Figure 1
figure 1

(a) The diagram showing the structural characteristics of the proposed SCF and its self-cleaning principle. (b) The diagram showing preparation of the SCF via a double nozzle electrospinning process. (c) Photographic images of the formation of a Taylor cone in this study. (d) SEM images showing the structural characteristics of the SCF.

Microstructure of TiO2 nanofibers characterization

SEM images were acquired to assess the surfaces of the nanofibers in these samples, as shown in Fig. 2. Comparing the SEM image (Fig. 2a) and BEC-T image (Fig. 2b) of pure ABS fiber and ABS/TiO2 fibers indicates that the TiO2 particles were dispersed the fibers. In some parts of the film, a small amount of “aggregates” were observed, which are several times larger than TiO2 in size particles (Fig. 2b). This may be caused by the large aggregates of TiO2 due to the incomplete dispersion of a small amount of TiO2 in the ABS. The energy dispersive X-ray spectroscopy (EDS) experiment confirmed the existence of these TiO2 (Fig. 2c). It is also evident that the blending of these nanoparticles at relatively low concentrations did not affect the surface morphology of the ABS nanofibers. However, the nanoparticles did modify the nanofiber size, such that increased TiO2 levels increased the nanofiber size (see Fig. 3). Figure 4a plots the fiber diameters and porosities of the SCF specimens as functions of the TiO2 concentration. After mixing 5 wt% TiO2, the nanofibers diameters increased from 84 nm (Pure ABS fiber) to 124 nm. The fibers were found to range in diameter from 84 nm (Pure ABS fiber) to 633 nm (Composite fiber with TiO2 of 40 wt%), while the porosity varied from 6.16 to 4.55%. The data show that the diameter values exhibited a positive correlation with the concentration of TiO2 but the porosity decreased as more TiO2 was added. The increase in fiber diameter can be attributed to the increase of the solution viscosity induced by inclusion of TiO2 in the electrospinning solution. With the increase of TiO2 concentrations, the surface tension of solution was consequently enhanced which also increased the difficulty in the formation and stretching of solution jets.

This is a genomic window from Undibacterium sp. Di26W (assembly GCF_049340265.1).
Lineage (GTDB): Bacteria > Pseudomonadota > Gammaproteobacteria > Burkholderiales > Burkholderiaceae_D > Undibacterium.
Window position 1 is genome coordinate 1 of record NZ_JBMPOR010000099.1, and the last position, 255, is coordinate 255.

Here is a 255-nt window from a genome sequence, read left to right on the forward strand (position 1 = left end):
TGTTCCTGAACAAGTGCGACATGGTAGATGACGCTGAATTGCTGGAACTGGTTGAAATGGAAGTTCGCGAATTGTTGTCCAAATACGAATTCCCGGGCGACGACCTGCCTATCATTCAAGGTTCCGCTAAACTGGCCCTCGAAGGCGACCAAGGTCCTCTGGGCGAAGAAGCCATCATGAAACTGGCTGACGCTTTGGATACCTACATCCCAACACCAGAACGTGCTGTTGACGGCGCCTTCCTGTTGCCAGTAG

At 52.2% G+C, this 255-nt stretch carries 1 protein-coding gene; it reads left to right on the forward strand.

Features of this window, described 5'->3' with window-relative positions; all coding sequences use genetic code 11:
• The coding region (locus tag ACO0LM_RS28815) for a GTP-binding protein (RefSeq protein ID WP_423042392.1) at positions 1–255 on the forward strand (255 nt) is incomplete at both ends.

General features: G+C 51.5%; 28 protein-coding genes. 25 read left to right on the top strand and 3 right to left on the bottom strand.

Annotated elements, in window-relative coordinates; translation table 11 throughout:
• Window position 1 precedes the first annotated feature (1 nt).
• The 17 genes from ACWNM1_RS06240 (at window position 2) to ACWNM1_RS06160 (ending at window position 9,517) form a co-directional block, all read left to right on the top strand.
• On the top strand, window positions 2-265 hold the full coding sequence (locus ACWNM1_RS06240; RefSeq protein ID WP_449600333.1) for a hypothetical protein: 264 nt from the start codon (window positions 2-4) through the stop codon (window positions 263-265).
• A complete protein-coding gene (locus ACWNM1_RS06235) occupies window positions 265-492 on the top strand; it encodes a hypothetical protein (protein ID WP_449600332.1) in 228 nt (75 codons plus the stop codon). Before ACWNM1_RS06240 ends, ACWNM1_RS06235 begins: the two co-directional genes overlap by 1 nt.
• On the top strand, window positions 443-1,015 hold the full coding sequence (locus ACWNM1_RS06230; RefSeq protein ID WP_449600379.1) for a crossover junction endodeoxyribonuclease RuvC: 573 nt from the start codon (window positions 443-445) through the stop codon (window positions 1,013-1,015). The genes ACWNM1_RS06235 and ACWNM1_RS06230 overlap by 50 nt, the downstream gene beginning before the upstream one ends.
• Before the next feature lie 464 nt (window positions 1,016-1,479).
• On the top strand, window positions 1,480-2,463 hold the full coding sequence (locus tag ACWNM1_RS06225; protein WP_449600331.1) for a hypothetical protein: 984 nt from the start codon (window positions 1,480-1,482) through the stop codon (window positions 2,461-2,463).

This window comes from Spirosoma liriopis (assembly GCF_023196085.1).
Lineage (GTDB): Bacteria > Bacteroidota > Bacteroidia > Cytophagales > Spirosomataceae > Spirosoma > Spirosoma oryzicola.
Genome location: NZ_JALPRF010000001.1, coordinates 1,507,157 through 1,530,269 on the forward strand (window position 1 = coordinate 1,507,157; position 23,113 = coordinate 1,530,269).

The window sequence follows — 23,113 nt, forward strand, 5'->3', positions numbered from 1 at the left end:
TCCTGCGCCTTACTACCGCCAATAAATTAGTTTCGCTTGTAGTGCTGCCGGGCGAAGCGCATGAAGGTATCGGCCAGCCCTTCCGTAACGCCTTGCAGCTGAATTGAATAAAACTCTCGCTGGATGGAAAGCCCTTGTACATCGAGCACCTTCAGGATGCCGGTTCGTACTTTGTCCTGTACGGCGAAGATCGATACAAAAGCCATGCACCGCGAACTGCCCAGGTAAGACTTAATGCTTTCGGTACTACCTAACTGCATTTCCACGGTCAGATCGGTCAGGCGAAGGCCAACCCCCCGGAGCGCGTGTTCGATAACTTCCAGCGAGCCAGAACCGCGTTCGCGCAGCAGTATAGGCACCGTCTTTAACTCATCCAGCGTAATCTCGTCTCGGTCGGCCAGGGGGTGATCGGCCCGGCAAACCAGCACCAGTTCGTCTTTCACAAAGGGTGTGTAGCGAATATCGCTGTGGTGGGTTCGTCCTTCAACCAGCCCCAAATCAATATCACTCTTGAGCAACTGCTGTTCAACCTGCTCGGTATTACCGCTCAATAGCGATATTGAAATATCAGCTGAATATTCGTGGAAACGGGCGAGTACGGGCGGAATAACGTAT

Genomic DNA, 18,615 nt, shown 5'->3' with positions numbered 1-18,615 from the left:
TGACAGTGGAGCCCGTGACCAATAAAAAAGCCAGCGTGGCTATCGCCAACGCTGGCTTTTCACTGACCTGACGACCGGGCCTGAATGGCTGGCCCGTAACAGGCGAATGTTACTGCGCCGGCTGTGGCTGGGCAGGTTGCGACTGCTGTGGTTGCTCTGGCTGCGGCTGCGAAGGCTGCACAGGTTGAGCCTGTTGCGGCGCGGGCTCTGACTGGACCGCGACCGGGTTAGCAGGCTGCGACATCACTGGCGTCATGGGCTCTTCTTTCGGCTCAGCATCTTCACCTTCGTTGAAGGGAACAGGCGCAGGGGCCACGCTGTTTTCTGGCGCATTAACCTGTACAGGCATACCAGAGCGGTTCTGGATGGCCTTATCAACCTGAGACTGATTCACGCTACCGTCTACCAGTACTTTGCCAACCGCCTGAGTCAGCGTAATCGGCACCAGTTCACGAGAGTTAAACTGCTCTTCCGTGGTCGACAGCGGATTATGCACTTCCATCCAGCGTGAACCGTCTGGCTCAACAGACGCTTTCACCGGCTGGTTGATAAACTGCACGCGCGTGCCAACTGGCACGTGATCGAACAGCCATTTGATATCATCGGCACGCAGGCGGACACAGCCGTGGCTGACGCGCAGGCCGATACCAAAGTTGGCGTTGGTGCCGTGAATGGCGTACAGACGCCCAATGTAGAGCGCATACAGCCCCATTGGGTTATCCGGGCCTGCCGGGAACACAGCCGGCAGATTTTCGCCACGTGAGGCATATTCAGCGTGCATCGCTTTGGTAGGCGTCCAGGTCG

Figure 2
figure 2

(a) SEM images of pure ABS fiber film. (b) ABS/TiO2 composite fibers in BEC-T mode. (c) Determination of Ti element in ABS/TiO2 composite fiber film by EDS.

Figure 3
figure 3

SEM images of SCF samples with different TiO2 concentrations showing the surface microstructures of ABS/TiO2 fibers with a TiO2 concentration of (a) 0, (b) 5, (c) 10, (d) 15, (e) 20, (f) 25, (g) 30, (h) 35 and (i) 40 wt%.

Figure 4
figure 4

(a) The effect of TiO2 concentration in ABS/TiO2 on the surface microstructure (fiber diameter and porosity) of SCFs. (b) XRD curve of ABS fiber film, composite fiber film with 20 wt%, 30 wt%, 35 wt% and 40 wt% TiO2. (c) Wetting behavior of SCFs. (d) UV–Vis absorption spectra of nanofiber films with different components. (e) The effect of TiO2 concentration on the photocatalytic rate.

X-ray diffraction study